At Senate Hearing, CPR’s Vechick Provides Sole Voice of Reason on Flawed ‘Regulatory Budgeting’ Proposal
By James Goodwin, Center for Progressive Reform
This morning, CPR President and Loyola University, New Orleans, Law Professor Robert R.M. Verchick testifies at a hearing convened by the Senate Budget Committee to examine a dangerous regulatory policy proposal known as “regulatory budgeting.”
As he explains in his testimony, regulatory budgeting represents a stark departure from the traditional focus of regulatory policy discussions, which have long been concerned with improving the effectiveness—or quality—of regulatory decision-making. Regulatory budgeting, by contrast, makes the total number—or quantity—of regulations the primary focus, relegating concerns of individual regulatory quality to a matter of secondary importance.
Regulatory budgeting seeks to impose an arbitrary cap on total regulatory costs. According to one version, agencies would get an annual regulatory budget—much like their appropriations budget—which would constrain how many new regulations the agency could implement during the covered time period. Agencies could seek to exceed that budget, but they would need to first remove existing regulations that impose a cost that is greater than or equal to the new regulation. A second version would simply require agencies to remove existing regulations any time they wish to institute a new one — what many have referred to as a “one in, one out” proposition.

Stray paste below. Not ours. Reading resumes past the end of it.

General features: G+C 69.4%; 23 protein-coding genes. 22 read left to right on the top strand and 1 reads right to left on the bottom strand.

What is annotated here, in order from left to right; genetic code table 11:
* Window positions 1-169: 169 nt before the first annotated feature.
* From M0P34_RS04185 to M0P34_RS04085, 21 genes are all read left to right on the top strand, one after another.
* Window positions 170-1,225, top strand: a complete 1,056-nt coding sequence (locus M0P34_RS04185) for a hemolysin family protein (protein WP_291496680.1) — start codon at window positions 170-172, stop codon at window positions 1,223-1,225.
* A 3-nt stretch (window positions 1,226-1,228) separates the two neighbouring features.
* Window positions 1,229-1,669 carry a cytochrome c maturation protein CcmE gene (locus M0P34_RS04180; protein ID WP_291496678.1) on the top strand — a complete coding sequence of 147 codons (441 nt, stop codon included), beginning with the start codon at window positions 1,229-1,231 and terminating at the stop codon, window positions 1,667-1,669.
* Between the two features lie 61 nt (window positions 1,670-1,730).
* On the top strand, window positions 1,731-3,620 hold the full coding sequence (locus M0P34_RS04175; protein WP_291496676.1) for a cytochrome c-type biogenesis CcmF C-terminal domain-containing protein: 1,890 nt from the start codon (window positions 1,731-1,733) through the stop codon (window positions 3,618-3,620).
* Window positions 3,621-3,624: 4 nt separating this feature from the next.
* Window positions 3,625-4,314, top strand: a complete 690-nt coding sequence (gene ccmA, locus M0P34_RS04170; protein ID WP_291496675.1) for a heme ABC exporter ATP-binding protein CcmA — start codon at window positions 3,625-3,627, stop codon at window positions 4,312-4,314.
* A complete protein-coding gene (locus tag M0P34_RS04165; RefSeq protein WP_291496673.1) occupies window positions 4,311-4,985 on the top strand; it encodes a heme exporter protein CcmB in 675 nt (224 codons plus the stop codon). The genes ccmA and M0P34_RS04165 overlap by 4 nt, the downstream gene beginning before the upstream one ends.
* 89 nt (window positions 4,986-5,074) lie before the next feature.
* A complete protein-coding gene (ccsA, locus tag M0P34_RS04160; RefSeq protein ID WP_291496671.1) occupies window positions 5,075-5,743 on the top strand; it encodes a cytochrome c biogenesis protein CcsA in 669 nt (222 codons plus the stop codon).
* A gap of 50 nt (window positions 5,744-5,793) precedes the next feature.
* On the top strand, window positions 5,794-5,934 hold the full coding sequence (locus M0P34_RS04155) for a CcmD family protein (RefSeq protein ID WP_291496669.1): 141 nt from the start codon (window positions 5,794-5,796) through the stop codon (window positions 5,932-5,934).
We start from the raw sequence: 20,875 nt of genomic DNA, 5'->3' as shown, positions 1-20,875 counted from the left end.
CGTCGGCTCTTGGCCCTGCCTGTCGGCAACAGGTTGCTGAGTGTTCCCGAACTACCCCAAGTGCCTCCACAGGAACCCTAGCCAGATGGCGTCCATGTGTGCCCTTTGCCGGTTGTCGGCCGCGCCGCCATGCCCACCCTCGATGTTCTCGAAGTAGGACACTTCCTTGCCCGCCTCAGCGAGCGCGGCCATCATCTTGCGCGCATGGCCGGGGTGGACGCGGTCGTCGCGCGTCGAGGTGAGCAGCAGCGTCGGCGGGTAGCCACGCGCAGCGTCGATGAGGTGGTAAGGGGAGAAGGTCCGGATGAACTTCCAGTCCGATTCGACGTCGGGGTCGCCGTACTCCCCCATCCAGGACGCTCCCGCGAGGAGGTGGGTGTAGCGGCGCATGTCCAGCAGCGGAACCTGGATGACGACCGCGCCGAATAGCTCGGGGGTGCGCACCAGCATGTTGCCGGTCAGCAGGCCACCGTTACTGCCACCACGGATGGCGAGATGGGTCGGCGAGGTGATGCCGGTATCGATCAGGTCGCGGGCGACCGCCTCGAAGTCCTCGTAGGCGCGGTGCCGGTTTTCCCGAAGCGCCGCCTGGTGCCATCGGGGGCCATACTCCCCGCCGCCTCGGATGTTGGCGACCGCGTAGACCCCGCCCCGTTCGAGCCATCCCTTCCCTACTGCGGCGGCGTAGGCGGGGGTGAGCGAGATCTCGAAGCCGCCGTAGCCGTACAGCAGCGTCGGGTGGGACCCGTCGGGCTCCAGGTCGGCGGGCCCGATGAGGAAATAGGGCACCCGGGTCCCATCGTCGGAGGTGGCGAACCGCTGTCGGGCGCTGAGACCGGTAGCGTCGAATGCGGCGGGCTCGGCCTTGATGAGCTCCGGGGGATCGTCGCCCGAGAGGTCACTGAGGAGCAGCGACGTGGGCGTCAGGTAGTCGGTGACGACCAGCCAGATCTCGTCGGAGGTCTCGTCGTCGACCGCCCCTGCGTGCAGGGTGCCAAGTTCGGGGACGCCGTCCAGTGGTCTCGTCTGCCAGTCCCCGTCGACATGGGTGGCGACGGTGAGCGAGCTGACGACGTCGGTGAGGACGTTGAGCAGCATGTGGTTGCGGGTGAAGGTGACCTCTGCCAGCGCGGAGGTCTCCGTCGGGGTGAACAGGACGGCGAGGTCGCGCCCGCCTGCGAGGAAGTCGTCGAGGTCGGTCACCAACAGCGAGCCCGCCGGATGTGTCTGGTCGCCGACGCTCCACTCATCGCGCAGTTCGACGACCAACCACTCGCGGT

Such a simple-minded system is sure to produce absurd results. For example, it would almost certainly prevent agencies from issuing effective regulations that make society better off, simply because there is no space available under the applicable regulatory cap. The cold hard logic of the cap would trump the public interest.
Verchick’s testimony also explains how regulatory budgeting risks leaving the public and the environment inadequately protected, especially against new and emerging threats. He notes:
But as we face a future in which deep-water drilling, nanomaterials, and even driverless cars become commonplace, better protections—not fewer ones—are what we actually need. Rationing public goods like health, safety, and security for the benefit of a narrow class of commercial interests is the very opposite of what a virtuous and effective government should be doing.
Verchick’s testimony provides a comprehensive condemnation of regulatory budgeting. It concludes by reasserting the importance of maintaining the traditional focus of regulatory policy debates on ways to improve the quality of agency regulations. To this end, Verchick offers several recommendations for steps Congress and the agencies can take to improve the ability of the regulatory system to produce higher quality regulations.
For more about the flaws with regulatory budgeting in general and with the “pay-go” version in particular, see this 2012 CPR report.